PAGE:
“We try at least three or four different things.”
Davis said he’s seen “several cases” of staph infections over his 32 years of coaching and took measures before Pitts tumbled in basketball practice this past season, apparently touching off the MRSA infection that caused paralysis.
“We wash their practice clothes and gym shorts daily,” Davis said. “We encourage them not to take them home and leave them here, and we wash them and make sure they’re clean.
“We try to keep as much stuff around as possible — chemicals and things of that nature — that helps control it.”
Davis made adjustments in his prevention measures in response to Pitts’ situation and other cases in the past year where players had “bad places on them.”
Among new measures, Davis mandates Clorox wipes in lockers and keeping equipment wiped down. The Raiders also keep Germ-X in their lockers and are encouraged to wash hands before and after practice.
“It’s a scary situation,” Davis said.
At JCA, Miller’s preventive measures have included the regular use of a fogger in the team’s locker, training and weight rooms.
The device, which he has used for three years, floods a room with fog from FS Amine Z, a room-sanitizing chemical that is supposed to eradicate 99.99 percent of all bacteria.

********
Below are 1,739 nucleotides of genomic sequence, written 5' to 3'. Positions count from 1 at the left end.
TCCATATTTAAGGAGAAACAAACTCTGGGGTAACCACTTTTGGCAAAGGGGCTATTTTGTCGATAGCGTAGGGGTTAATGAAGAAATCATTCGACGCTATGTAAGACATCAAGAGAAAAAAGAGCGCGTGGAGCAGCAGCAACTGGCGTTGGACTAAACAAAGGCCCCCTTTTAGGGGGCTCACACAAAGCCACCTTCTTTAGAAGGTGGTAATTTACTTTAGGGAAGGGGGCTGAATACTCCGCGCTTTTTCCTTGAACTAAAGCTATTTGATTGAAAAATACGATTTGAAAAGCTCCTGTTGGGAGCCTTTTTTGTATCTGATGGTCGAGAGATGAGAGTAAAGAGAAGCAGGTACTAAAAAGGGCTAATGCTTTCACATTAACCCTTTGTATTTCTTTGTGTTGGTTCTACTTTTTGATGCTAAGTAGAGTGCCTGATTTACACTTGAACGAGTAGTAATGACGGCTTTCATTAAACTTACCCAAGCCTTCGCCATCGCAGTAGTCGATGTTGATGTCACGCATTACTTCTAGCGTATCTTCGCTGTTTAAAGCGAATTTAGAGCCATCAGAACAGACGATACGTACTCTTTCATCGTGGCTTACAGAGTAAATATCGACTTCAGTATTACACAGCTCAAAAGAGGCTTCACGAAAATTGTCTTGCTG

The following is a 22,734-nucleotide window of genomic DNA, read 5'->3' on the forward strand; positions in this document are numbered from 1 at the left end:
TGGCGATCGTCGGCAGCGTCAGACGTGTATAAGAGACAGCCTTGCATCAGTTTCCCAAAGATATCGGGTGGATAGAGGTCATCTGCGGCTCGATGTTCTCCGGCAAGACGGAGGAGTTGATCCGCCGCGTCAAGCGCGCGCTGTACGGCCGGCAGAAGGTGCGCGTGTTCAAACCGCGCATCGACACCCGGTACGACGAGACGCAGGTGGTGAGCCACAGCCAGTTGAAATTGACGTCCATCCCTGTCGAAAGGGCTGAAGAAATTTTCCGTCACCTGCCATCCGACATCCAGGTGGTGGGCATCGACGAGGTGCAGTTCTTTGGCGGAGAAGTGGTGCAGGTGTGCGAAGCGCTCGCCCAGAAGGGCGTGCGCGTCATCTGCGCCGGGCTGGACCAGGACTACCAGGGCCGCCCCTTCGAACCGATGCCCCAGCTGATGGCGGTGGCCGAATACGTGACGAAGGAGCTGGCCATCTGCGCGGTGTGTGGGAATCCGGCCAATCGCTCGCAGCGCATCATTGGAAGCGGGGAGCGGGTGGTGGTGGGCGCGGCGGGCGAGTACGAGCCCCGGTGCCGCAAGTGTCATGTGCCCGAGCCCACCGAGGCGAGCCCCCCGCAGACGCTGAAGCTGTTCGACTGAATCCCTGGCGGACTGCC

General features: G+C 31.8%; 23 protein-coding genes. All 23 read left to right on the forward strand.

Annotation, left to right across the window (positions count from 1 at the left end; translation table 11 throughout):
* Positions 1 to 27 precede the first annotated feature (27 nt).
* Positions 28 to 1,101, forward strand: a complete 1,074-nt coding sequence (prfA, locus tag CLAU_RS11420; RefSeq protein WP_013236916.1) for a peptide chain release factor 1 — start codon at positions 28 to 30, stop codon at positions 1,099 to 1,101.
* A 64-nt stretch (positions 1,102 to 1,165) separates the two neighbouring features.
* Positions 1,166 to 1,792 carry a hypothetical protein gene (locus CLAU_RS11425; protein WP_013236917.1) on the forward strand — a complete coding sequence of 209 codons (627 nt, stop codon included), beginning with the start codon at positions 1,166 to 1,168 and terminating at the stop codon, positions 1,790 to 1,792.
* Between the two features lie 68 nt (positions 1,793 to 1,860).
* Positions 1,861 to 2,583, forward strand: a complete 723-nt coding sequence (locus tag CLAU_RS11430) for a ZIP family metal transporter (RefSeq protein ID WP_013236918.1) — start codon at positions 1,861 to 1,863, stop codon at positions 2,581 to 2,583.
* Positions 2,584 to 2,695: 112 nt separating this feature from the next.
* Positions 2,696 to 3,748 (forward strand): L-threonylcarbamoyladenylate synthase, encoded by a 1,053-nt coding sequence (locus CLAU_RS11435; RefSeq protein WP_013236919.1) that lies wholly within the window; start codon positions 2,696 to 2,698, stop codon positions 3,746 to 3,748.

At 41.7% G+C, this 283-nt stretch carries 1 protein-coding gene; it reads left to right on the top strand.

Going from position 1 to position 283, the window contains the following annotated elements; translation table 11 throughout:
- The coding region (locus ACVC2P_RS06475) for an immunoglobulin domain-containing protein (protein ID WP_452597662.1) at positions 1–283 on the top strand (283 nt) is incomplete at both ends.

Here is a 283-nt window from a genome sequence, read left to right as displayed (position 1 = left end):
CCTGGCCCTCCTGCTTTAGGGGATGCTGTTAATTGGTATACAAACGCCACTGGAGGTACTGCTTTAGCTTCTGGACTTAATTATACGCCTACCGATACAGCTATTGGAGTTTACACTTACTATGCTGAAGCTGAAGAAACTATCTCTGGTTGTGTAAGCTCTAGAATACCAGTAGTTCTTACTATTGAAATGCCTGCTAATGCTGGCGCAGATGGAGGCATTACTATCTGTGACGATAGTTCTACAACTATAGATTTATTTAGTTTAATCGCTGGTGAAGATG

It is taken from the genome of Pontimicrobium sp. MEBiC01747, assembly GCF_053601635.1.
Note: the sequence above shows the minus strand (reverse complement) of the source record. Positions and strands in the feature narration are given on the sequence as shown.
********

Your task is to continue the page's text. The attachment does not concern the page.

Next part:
Still, Parris and Reid came down with serious infections.
“I don’t know if you can just totally prevent it,” Miller said. “It takes a whole lot of cooperation anywhere. I don’t know anything else we can do at school to prevent it.”
On the college level, longtime Jacksonville State University trainer Jim Skidmore takes myriad measures. Just this year, the school added hand sanitizers throughout locker, weight and training rooms. JSU also washes practice and game uniforms after each use, and Skidmore lectures regularly about not sharing towels, cups, water bottles, razors … anything that comes in contact with skin, where staph lives.
JSU also tries to identify staph carriers through written medical histories, which include questions about staph.
With all Skidmore and his staff do, he also throws in a touch of good, old-fashioned fear.
“We try to keep everyone basically scared to death,” he said. “We’ve had minimal individuals who have been infected with staph, and we’ve tried to use them as an example to others.”
Susan Quinn would agree that a little fear is good. She’s Pitts’ mom and a registered nurse, and she advises parents not to take staph lightly.
“We took precautions like we thought that we should,” she said. “I would just say that, if your child is diagnosed with staph, make sure you find out if it’s MRSA.
“If it is, make sure that you go to an appropriate doctor.”